“That’s complicated. “No, it’s complex!

Why the difference is important for successful innovation

2019, Esther van der Storm


Say, next week there will be two important meetings at work. Your agenda is full and you will receive an invitation to both meetings. One invitation is a standard Outlook meeting request – subject, date, location, and time. The other is a paper invitation: the message is in a nice envelope and the person organizing the meeting will personally hand out the invitation. Which meeting are you going to?


Exactly, probably to the second one. That is because the way you receive the invitation is completely different than you are used to. This makes it more likely that you will react differently than you normally do: by making time for it in your agenda, instead of letting it pass by.


Spice things up

The above example comes from my own daily practice. I recently wanted to organise a kick-off meeting for a change process that I was facilitating, to which I wanted to invite 25 employees at short notice. Looking at the organizational patterns, I knew that invitations are always sent via Outlook and that attendance can be low. That’s why I decided to tinker with the pattern. When I handed out the paper invitations, it almost felt like I was inviting people to a party! The fact that this was also experienced by the guests became clear from the turnout: more than 20 colleagues attended that session. Breaking through the standard pattern already appeared to ensure a better result.



Almost all organisations have developed patterns that have been working in the same way for years. We have all become so accustomed to this that with every new situation we start from our old habits and forget to look at what that specific situation actually requires. We lose sight of the context. The Cynefin Framework is a great tool to make clear what differences exist in the context in which you operate. A few months ago I became acquainted with this model in a training of Bring on the Zoo (BOTZ) with trainer Chris Corrigan.


According to this model five different methods can be defined in which organisations tackle their problems:

1.    OBVIOUS: Your glasses are dirty, you look for a cloth and clean your glasses. Solved! With this method, cause and effect in a simple context are clear and predictable for everyone. Best practices work well here, because these are simple problems.

2.    COMPLICATED: In the middle of the highway your car suddenly falls silent. You don’t know anything about cars yourself, but you can call the Road Guard to solve the problem for you. After investigation, this expert can show you what caused the car breakdown. This context is slightly more complicated and there is a cause-effect relationship. Analysis is a must here, because it takes a lot of work to find out what the problem is. Experts have a crucial role in this field; they can determine what the best solution is in a certain situation.

3.    COMPLEX: This is the example with the paper invitation. You try something out, you see what the result is and then you react. In a complex context, an explanation of cause and effect can only be given afterwards. That is why an extensive analysis beforehand makes little sense; experimenting and testing is key here.

4.    CHAOTIC: Think of an attack or a natural disaster. In those situations action is needed to get the situation under control. After all, chaos is characterized by crisis. In crisis situations there is only room for evaluation and reflection afterwards.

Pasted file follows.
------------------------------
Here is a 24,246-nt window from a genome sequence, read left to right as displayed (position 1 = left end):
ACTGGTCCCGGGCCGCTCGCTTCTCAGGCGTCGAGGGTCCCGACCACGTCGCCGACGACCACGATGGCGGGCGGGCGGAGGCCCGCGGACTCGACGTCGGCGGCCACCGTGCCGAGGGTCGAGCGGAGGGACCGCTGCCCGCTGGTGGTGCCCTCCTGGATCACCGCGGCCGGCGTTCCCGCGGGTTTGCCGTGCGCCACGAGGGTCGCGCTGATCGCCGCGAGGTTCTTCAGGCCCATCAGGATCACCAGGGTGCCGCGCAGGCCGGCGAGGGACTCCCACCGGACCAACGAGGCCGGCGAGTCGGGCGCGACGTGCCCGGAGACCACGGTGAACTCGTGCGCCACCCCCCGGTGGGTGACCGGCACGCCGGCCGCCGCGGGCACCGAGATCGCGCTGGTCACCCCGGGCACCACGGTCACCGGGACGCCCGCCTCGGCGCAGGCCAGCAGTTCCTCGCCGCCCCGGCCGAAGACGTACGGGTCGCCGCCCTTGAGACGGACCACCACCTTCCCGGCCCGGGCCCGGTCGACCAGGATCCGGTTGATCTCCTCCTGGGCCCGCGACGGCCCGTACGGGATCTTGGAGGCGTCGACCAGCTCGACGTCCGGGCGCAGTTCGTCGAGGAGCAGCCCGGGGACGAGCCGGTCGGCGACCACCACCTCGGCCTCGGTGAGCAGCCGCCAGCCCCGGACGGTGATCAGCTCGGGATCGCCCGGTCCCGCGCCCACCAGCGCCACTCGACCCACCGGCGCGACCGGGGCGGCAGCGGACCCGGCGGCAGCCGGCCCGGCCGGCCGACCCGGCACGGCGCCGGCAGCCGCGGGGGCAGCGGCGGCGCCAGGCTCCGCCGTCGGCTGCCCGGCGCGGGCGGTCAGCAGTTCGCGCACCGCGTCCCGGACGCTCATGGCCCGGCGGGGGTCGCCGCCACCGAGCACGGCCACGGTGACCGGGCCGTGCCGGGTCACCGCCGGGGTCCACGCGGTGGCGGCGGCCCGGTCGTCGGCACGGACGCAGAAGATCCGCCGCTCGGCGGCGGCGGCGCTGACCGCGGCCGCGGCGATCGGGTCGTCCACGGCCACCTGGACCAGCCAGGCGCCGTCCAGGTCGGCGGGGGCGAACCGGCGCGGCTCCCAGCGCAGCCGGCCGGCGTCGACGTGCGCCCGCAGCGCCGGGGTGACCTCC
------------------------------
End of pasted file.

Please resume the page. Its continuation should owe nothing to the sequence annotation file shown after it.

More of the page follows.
5.    DISORDERED: This last context is the most unclear. The best thing you can do then is to break up the situation and see which parts fit within one of the other four categories.


Which method does your organisation use? Let me guess: the second. Employees analyse everything, develop a project approach from A to Z, talk about it for months, implement it on a set date and then… it turns out not to work. How is that possible?


This is because the context of the organisation is not complicated, but rather complex. The organisation acts in a system whose behaviour cannot be predicted in advance. The approach of formulating comprehensive solutions does not work. That is why it is best to experiment and test within this context.


How can this be done? I’ll give you a few tips:


1.   Map out all the patterns

In an organization, or around an issue, there are all kinds of patterns that just exist. They can help you, but they can also get in the way. Sit down and make a list of patterns you see or know. Of course you can also do that together in a group. Be as extensive as possible and don’t forget to map your own patterns.


2.   Make mistakes

Ask yourself the question: which patterns can be tweaked? What can you change and experiment? Think of a number of possible approaches and test them. Does it work? Then do it more often. Doesn’t it work? Then you quit and try something else. Keep it practical so you can quickly see what the effect is. Don’t be afraid to fail! Precisely by making mistakes you will learn what (doesn’t) work. If you tell your colleagues that you are experimenting, making mistakes is suddenly much more allowed.


3.   Choose a suitable method

If you know which patterns you are going to tinker with, you can also determine which method suits you best. Is that Creative Problem Solving, or Scrum? Or maybe Design Thinking or LEGO SERIOUS PLAY? Or does Deep Democracy or Theory U suit you better? The choice is huge and only when you know what you want to try is it possible to link a methodology to it.




Experimenting, testing and continuing is the approach to quickly achieve successful changes. Do you sometimes get stuck within your organisation? And do you feel that you are not doing the right things? From STORMPUNT we facilitate innovation projects and provide training on how to do things differently. Curious? Contact us for more information